Butter Lamps

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Tibetan Buddhist Butter-lamps

In the Tune of Brahma, Shakyamuni Buddha mentioned the 10 benefits of offering lights: 

One becomes like the light of the world
One achieves clairvoyance of the pure eye as a human
One achieves the Deva's eye
One receives the wisdom to discriminate virtue from non-virtue
One is able to eliminate the concept of inherent existence
One receives the illumination of wisdom
One is reborn as a human or deva
One receives great enjoyment wealth
One quickly becomes liberated
One quickly attains enlightenment

It is also said, in the second chapter of the Root Tantra of Chakrasamvara: "If you wish for sublime realization, offer hundreds of lights"

~Root Institute,  Lama Thubten Zopa. 

See http://www.rootinstitute.com/holy-objects/light-offering.html

Khyabje Kalu Rinpoche (d.1989) said that offerings are of three kinds in four levels:  Material ones such as butter lamps, imaginary ones that  proceed from our minds, and things which are primordially extant.  Light is certainly one of the latter; butter one of the first.  When you think that along with the flame you are offering your consciousness and/or your energy then the lamp stands for all three.

The tradition of the fire sacrifice is a very ancient, even a prehistoric one.  It has always represented the presence of sacred energy, and the ability of human beings to manipulate it.  Besides that, fire provides light which is considered pleasing to the eyes of those spiritual beings in whom the senses are predominant.

Symbols and images in Tibetan Buddhism may be examined on three (or 4) levels known as the Outer, Inner and the Secret (also, Hidden.)  We can say, therefore, that the outer meaning of the offering of butter lamps is that of one of 6 such virtues, the Perfection  of generosity which we achieve by giving away the valuable substance, butter or oil.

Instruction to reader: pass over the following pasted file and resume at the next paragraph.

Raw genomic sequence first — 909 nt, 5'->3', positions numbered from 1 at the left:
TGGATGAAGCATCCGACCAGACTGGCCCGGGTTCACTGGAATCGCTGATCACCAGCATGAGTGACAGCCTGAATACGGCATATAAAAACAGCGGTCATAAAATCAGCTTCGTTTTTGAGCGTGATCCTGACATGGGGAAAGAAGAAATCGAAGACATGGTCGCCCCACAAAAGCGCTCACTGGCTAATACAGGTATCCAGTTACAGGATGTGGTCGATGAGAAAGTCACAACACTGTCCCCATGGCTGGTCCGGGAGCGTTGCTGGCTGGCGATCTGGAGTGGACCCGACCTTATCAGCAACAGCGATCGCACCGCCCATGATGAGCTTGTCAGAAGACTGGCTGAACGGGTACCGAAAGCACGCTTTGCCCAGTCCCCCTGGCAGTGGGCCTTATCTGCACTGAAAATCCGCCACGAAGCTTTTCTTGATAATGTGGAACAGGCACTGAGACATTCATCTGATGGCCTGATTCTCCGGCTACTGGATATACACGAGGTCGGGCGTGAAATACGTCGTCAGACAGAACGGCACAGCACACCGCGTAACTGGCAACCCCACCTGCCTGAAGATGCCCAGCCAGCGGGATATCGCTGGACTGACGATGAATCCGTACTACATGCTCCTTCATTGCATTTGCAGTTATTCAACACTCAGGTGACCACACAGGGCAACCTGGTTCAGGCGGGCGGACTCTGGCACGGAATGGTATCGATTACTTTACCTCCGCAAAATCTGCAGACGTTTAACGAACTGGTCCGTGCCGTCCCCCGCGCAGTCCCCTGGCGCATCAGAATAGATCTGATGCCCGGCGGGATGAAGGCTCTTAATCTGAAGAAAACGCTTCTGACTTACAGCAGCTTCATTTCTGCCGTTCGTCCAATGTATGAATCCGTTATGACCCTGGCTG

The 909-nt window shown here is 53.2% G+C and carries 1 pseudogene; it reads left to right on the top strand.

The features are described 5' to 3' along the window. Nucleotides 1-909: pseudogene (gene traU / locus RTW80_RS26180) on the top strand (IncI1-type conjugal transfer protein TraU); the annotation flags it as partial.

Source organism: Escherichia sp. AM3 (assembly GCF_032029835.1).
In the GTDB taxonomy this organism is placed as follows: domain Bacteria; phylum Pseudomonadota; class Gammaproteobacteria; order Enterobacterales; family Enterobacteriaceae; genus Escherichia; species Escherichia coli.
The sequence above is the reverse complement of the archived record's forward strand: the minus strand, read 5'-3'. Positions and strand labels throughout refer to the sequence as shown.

As the butter lamps burn, the smoke visible or not, goes to Space.  

The Inner meaning has to do with burning up gross matter and transforming it into energy thereby providing light in darkness.  Here the lamp has the further, probably universal or archetypal meaning of illuminating wisdom: That which reveals and in so doing chases away shadows and obscurations.

The Secret or transmutational meaning relates to heat, the unseen energy produced by burning which evokes tummo, one of the Six Yogas of Naropa

Nagasena, who features in the Buddhist scripture called The Questions of King Milinda, explained rebirth by means of a fire analogy:  a lamp or candle passes its flame to another candle.  The flame seems to leap from lamp to lamp, but in effect , it is not really the same flame -- nor is it even the same flame from one moment to the next on the original candle, nor in any fire.

Also, Nirvana [Pali: nibbana] means 'extinction.'  The flame is the perfect and brilliant reminder of the teaching question that asks: Where does the fire go when it goes out?

Also, the Arya Maitreya Sutra states, "Those who offer one thousand lights or one thousand blue Utpala flowers or who make the pinnacle of a Stupa, or who make the Holy Form will be reborn when Maitreya Buddha shows the deed of gaining enlightenment, and receive his first Dharma teaching"


Ritual Offering of Light is dedicated to The Guru, and to the memory of Michael Doran, administrative secretary of K.T.D. and architect-visionary who inspired it by asking a question about the significance of butter lamps.  He subsequently was responsible for the First Light Project.  

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